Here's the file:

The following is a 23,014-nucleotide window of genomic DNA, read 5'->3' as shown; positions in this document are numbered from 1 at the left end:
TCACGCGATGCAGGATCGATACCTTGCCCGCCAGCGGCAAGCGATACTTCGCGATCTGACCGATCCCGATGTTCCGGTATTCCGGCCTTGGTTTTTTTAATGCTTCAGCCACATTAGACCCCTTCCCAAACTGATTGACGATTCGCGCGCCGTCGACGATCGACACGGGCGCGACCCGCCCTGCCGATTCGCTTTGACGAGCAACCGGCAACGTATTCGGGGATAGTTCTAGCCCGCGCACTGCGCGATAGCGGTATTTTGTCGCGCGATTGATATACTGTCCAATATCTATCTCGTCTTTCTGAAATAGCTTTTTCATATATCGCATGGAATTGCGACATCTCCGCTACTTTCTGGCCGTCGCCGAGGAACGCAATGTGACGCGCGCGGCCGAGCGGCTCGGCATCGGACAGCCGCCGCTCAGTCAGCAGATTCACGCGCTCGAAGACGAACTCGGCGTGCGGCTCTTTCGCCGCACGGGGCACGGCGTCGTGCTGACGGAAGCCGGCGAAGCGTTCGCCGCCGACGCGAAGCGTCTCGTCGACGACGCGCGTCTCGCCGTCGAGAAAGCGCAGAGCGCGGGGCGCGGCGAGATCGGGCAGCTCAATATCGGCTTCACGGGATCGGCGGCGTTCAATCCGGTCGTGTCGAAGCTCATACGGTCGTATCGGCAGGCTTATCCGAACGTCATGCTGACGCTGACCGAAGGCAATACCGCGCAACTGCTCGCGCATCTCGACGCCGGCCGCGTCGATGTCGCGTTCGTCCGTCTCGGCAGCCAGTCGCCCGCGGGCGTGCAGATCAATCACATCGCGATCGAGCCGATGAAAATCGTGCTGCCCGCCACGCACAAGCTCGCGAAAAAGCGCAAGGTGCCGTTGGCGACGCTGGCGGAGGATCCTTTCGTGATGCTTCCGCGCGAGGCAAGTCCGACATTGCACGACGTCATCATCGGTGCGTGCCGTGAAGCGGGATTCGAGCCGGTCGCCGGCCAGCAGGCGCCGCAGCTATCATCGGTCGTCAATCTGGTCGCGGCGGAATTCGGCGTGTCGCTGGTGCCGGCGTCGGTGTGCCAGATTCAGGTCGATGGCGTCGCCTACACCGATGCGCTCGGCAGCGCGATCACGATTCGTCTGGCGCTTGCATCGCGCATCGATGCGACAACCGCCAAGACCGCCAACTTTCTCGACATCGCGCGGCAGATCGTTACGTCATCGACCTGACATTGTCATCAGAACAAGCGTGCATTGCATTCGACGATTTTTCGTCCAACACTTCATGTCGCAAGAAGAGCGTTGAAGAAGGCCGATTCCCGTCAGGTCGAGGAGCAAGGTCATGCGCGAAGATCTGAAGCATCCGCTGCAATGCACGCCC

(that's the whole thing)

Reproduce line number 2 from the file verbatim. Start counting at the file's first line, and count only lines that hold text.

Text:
TCACGCGATGCAGGATCGATACCTTGCCCGCCAGCGGCAAGCGATACTTCGCGATCTGACCGATCCCGATGTTCCGGTATTCCGGCCTTGGTTTTTTTAATGCTTCAGCCACATTAGACCCCTTCCCAAACTGATTGACGATTCGCGCGCCGTCGACGATCGACACGGGCGCGACCCGCCCTGCCGATTCGCTTTGACGAGCAACCGGCAACGTATTCGGGGATAGTTCTAGCCCGCGCACTGCGCGATAGCGGTATTTTGTCGCGCGATTGATATACTGTCCAATATCTATCTCGTCTTTCTGAAATAGCTTTTTCATATATCGCATGGAATTGCGACATCTCCGCTACTTTCTGGCCGTCGCCGAGGAACGCAATGTGACGCGCGCGGCCGAGCGGCTCGGCATCGGACAGCCGCCGCTCAGTCAGCAGATTCACGCGCTCGAAGACGAACTCGGCGTGCGGCTCTTTCGCCGCACGGGGCACGGCGTCGTGCTGACGGAAGCCGGCGAAGCGTTCGCCGCCGACGCGAAGCGTCTCGTCGACGACGCGCGTCTCGCCGTCGAGAAAGCGCAGAGCGCGGGGCGCGGCGAGATCGGGCAGCTCAATATCGGCTTCACGGGATCGGCGGCGTTCAATCCGGTCGTGTCGAAGCTCATACGGTCGTATCGGCAGGCTTATCCGAACGTCATGCTGACGCTGACCGAAGGCAATACCGCGCAACTGCTCGCGCATCTCGACGCCGGCCGCGTCGATGTCGCGTTCGTCCGTCTCGGCAGCCAGTCGCCCGCGGGCGTGCAGATCAATCACATCGCGATCGAGCCGATGAAAATCGTGCTGCCCGCCACGCACAAGCTCGCGAAAAAGCGCAAGGTGCCGTTGGCGACGCTGGCGGAGGATCCTTTCGTGATGCTTCCGCGCGAGGCAAGTCCGACATTGCACGACGTCATCATCGGTGCGTGCCGTGAAGCGGGATTCGAGCCGGTCGCCGGCCAGCAGGCGCCGCAGCTATCATCGGTCGTCAATCTGGTCGCGGCGGAATTCGGCGTGTCGCTGGTGCCGGCGTCGGTGTGCCAGATTCAGGTCGATGGCGTCGCCTACACCGATGCGCTCGGCAGCGCGATCACGATTCGTCTGGCGCTTGCATCGCGCATCGATGCGACAACCGCCAAGACCGCCAACTTTCTCGACATCGCGCGGCAGATCGTTACGTCATCGACCTGACATTGTCATCAGAACAAGCGTGCATTGCATTCGACGATTTTTCGTCCAACACTTCATGTCGCAAGAAGAGCGTTGAAGAAGGCCGATTCCCGTCAGGTCGAGGAGCAAGGTCATGCGCGAAGATCTGAAGCATCCGCTGCAATGCACGCCC